Mark D Segal

Mark D Segal

Toronto, ON

Mark has been making photographs for the past six decades and started adopting a digital workflow in 1999 first with scanning film, then going fully digital in 2004. He has worked with a considerable range of software, equipment, materials and techni...
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Articles

Four New Canson Infinity Arches Papers

Four New Canson Infinity Arches Papers

Legion Paper contacted me a little while back asking if I would like to test four new papers Canson is bringing to market. It’s always welcome news to see an expanded choice of high quality fine-art papers, so I readily agreed, they...

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basICColor display 6 Pro

basICColor display 6 Pro

Introduction My article on basICColor display 6 appeared on this website on May 3, 2020. Since then, basICColor has been working hard to develop advanced features that make the Pro version of this software arguably the most sophisticated monitor calibration and profiling...

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The New Epson SC-P900 Printer Review

The New Epson SC-P900 Printer Review

Introduction and Set-Up I walked home from visiting with a friend, socially distanced and masked as the times require, and as I reached my front door, I was pleasantly surprised to see a large box from Epson America sitting at the doorstep...

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  • Mark D Segal
    Mark D Segal
    Silver Member
    Posts: 455
    What lighting to use for evaluating prints
    on: July 29, 2021 at 3:01 pm

    A lighting environment most likely “correct by default” would be Solux bulbs available from Tailored Lighting in Rochester New York. Many museums and galleries use this lighting. You can use one bulb in a fixture, or buy a track from them and install a number along the track – which is what I have done in my workspace.

    Mark D Segal Author: "Scanning Workflows with SilverFast 8, SilverFast HDR, Adobe Photoshop Lightroom and Adobe Photoshop". Please check the PhotoPXL Store for availability.

    Mark D Segal
    Mark D Segal
    Silver Member
    Posts: 455
    Re: New Canson Infinity Arches Paper
    Reply #1 on: July 29, 2021 at 2:01 pm

    The main thing about the Blend Mode is to prevent hue distortion when making what is intended to be only a tone adjustment, and that’s fine, but whether you use Normal or Luminosity Blend mode isn’t germane to the main purpose of steepening the curve.

    On your first question, the simulation uses a table in the profile. An M3 profile in and of itself contains a wider gamut and deeper Black point (closer to a luster paper or your display) than say an M1 profile particularly with matte papers. So that’s why you see little difference whether that Simulate box is checked or unchecked. But seen without polarizing, the print will more resemble M1 condition, so that’s why softproofing a matte paper using an M3 profile is unreliable. Now, if you were to use a standard, say, M1 profile, it will give you a better prediction of what your print will look like when seen under normal viewing conditions. With that simulation on display, you can then quite reliably adjust your image to achieve the best you can get out of those printing conditions, and the print will resemble what you see on your display if your colour management set-up is quite correct.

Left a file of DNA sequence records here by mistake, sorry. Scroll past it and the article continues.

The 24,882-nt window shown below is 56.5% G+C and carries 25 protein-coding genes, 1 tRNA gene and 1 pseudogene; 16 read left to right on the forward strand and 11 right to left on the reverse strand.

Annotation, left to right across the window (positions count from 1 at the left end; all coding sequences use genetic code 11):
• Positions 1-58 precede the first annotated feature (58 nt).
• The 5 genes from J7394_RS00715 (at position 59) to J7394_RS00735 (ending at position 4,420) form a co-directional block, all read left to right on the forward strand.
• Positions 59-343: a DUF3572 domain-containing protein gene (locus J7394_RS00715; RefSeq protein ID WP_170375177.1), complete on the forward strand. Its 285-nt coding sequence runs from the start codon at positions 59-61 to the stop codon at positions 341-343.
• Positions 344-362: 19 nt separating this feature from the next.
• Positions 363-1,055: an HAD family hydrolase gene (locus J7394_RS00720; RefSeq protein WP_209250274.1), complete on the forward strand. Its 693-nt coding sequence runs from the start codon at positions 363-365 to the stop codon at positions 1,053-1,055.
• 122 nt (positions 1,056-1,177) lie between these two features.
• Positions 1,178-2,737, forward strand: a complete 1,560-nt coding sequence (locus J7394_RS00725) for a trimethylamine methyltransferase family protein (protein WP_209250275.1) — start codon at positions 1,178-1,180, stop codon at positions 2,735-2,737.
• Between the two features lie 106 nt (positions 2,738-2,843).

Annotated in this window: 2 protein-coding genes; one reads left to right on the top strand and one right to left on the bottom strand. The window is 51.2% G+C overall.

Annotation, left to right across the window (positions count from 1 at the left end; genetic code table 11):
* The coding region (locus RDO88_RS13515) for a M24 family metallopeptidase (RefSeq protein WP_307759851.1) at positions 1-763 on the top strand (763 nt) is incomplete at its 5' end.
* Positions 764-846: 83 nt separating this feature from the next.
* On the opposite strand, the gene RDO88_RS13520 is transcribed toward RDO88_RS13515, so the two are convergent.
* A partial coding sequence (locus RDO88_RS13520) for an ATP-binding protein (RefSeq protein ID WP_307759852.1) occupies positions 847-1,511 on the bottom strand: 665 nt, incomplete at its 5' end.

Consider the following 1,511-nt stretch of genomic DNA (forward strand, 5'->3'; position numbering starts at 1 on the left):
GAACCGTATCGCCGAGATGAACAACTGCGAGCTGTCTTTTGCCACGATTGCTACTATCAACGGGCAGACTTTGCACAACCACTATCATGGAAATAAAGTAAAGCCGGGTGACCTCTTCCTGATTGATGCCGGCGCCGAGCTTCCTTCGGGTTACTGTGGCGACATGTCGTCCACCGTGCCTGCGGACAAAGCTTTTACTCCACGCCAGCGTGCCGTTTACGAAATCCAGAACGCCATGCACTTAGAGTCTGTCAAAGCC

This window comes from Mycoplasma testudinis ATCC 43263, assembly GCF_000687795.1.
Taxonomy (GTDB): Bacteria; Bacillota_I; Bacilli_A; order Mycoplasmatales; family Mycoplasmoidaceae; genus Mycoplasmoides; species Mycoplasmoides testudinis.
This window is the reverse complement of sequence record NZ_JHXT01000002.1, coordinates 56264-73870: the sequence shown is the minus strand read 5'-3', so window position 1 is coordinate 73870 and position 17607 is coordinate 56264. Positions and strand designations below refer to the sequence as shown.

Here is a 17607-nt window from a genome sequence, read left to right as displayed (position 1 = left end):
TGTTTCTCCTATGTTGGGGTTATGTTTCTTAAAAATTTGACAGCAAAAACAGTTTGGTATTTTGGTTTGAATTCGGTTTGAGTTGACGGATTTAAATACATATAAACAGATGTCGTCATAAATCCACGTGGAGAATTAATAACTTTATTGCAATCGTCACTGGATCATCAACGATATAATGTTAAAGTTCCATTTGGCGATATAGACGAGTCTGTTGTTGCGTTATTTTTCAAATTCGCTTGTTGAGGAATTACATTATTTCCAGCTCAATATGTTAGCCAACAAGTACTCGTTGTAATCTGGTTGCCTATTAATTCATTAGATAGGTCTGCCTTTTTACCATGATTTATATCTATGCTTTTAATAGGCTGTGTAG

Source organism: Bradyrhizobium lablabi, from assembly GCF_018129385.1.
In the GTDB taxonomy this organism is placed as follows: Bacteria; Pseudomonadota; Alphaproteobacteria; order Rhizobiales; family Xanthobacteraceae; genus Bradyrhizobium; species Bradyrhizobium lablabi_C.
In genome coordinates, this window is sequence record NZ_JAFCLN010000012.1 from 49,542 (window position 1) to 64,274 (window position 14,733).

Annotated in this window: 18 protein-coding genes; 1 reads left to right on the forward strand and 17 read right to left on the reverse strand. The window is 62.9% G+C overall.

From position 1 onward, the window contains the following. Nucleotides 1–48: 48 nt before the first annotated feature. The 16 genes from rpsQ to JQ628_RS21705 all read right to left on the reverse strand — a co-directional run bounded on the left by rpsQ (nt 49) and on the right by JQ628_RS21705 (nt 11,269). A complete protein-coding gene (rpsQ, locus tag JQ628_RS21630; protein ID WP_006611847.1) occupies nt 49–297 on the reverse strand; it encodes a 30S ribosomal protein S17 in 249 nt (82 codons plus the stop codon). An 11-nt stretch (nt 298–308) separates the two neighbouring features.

On your second question, yes a D50 viewing booth is the best way to achieve the most apparently accurate match between the print appearance and the display appearance when your display is also calibrated for D50 and the correct brightness level. Notice I used the words “apparently” and “appearance” here, because once we start looking at prints, we are leaving the world of numbers and graphs, which computer programs calculate with merciless consistency, and we enter the world of human visual perception and its merciless inaccuracy and inconsistency. When I hear people talk about “exact” matches, my antennae immediately perk-up. There is a world of commercial photography in which accuracy is expected and achieved – for example, the reproduction of corporate logos, shades of paint, shades of textiles. Many companies insist that the colours produced under various press conditions match identically to the official images and specifications of their materials. And this is all achieved using top-of-the-line profiles and measuring instruments, not visual representation. But once we get into other kinds of photography – say portraits, landscapes and the like, you can stick-up a print in a viewing booth and have the same photo on your display, and experienced viewers with good eyesight will be able to see whether they correspond reasonably well, but to claim exactitude I think may be in most cases an over-reach.

    Mark D Segal Author: "Scanning Workflows with SilverFast 8, SilverFast HDR, Adobe Photoshop Lightroom and Adobe Photoshop". Please check the PhotoPXL Store for availability.

    Mark D Segal
    Mark D Segal
    Silver Member